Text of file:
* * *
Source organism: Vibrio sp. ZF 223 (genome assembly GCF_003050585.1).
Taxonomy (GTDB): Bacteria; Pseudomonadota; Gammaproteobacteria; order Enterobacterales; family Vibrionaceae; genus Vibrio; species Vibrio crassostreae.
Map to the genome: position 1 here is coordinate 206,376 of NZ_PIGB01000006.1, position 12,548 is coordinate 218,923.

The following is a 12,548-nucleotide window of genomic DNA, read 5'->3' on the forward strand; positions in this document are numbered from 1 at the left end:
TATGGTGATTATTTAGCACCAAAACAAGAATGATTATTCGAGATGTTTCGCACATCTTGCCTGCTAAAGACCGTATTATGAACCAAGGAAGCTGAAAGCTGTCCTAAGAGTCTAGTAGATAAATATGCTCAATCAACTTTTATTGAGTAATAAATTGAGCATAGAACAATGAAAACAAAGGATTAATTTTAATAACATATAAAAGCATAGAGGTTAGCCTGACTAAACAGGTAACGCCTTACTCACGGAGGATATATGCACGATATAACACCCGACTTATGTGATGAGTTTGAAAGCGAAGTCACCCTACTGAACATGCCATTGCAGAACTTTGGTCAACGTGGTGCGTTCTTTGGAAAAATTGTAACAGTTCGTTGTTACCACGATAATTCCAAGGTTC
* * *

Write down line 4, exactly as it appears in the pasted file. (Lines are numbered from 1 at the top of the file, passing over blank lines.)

The following is a 12,548-nucleotide window of genomic DNA, read 5'->3' on the forward strand; positions in this document are numbered from 1 at the left end: